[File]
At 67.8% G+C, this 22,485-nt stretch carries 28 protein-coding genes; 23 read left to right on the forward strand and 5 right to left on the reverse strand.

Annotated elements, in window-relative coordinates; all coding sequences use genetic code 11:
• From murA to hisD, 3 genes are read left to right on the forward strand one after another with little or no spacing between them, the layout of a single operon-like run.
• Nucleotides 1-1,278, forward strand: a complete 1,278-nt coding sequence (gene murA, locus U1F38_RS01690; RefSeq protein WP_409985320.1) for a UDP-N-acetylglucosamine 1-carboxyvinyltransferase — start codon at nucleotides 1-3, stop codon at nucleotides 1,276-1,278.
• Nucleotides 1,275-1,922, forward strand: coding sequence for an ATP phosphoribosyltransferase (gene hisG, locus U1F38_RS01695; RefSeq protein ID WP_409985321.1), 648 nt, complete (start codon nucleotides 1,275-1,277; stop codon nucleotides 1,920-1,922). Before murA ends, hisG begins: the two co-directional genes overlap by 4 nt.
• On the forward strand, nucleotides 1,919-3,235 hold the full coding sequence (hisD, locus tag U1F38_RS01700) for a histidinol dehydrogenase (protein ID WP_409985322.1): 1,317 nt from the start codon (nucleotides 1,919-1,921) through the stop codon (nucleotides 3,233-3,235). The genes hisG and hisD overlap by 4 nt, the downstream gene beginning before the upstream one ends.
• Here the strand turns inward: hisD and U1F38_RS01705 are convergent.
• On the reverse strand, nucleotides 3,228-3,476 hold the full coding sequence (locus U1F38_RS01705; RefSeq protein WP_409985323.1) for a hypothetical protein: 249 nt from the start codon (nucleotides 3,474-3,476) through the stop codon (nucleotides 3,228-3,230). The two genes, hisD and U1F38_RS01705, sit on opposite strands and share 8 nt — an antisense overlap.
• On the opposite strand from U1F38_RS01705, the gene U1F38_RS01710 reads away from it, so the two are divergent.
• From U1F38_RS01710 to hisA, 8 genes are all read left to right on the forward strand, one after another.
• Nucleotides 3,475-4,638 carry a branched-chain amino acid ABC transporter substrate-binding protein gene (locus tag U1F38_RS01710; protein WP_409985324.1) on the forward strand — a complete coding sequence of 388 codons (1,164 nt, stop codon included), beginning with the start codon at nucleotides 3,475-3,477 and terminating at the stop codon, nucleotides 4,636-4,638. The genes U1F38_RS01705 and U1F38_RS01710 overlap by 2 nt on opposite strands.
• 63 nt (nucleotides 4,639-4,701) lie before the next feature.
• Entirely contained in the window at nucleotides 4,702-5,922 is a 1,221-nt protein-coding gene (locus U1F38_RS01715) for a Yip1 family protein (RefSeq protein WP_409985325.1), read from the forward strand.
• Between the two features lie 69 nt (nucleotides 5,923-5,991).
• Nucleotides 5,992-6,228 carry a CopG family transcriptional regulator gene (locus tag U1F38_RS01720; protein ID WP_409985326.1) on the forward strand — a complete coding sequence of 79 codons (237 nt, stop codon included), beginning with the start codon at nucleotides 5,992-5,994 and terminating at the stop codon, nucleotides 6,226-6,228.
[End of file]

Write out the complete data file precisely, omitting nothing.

At 67.8% G+C, this 22,485-nt stretch carries 28 protein-coding genes; 23 read left to right on the forward strand and 5 right to left on the reverse strand.

Annotated elements, in window-relative coordinates; all coding sequences use genetic code 11:
• From murA to hisD, 3 genes are read left to right on the forward strand one after another with little or no spacing between them, the layout of a single operon-like run.
• Nucleotides 1-1,278, forward strand: a complete 1,278-nt coding sequence (gene murA, locus U1F38_RS01690; RefSeq protein WP_409985320.1) for a UDP-N-acetylglucosamine 1-carboxyvinyltransferase — start codon at nucleotides 1-3, stop codon at nucleotides 1,276-1,278.
• Nucleotides 1,275-1,922, forward strand: coding sequence for an ATP phosphoribosyltransferase (gene hisG, locus U1F38_RS01695; RefSeq protein ID WP_409985321.1), 648 nt, complete (start codon nucleotides 1,275-1,277; stop codon nucleotides 1,920-1,922). Before murA ends, hisG begins: the two co-directional genes overlap by 4 nt.
• On the forward strand, nucleotides 1,919-3,235 hold the full coding sequence (hisD, locus tag U1F38_RS01700) for a histidinol dehydrogenase (protein ID WP_409985322.1): 1,317 nt from the start codon (nucleotides 1,919-1,921) through the stop codon (nucleotides 3,233-3,235). The genes hisG and hisD overlap by 4 nt, the downstream gene beginning before the upstream one ends.
• Here the strand turns inward: hisD and U1F38_RS01705 are convergent.
• On the reverse strand, nucleotides 3,228-3,476 hold the full coding sequence (locus U1F38_RS01705; RefSeq protein WP_409985323.1) for a hypothetical protein: 249 nt from the start codon (nucleotides 3,474-3,476) through the stop codon (nucleotides 3,228-3,230). The two genes, hisD and U1F38_RS01705, sit on opposite strands and share 8 nt — an antisense overlap.
• On the opposite strand from U1F38_RS01705, the gene U1F38_RS01710 reads away from it, so the two are divergent.
• From U1F38_RS01710 to hisA, 8 genes are all read left to right on the forward strand, one after another.
• Nucleotides 3,475-4,638 carry a branched-chain amino acid ABC transporter substrate-binding protein gene (locus tag U1F38_RS01710; protein WP_409985324.1) on the forward strand — a complete coding sequence of 388 codons (1,164 nt, stop codon included), beginning with the start codon at nucleotides 3,475-3,477 and terminating at the stop codon, nucleotides 4,636-4,638. The genes U1F38_RS01705 and U1F38_RS01710 overlap by 2 nt on opposite strands.
• 63 nt (nucleotides 4,639-4,701) lie before the next feature.
• Entirely contained in the window at nucleotides 4,702-5,922 is a 1,221-nt protein-coding gene (locus U1F38_RS01715) for a Yip1 family protein (RefSeq protein WP_409985325.1), read from the forward strand.
• Between the two features lie 69 nt (nucleotides 5,923-5,991).
• Nucleotides 5,992-6,228 carry a CopG family transcriptional regulator gene (locus tag U1F38_RS01720; protein ID WP_409985326.1) on the forward strand — a complete coding sequence of 79 codons (237 nt, stop codon included), beginning with the start codon at nucleotides 5,992-5,994 and terminating at the stop codon, nucleotides 6,226-6,228.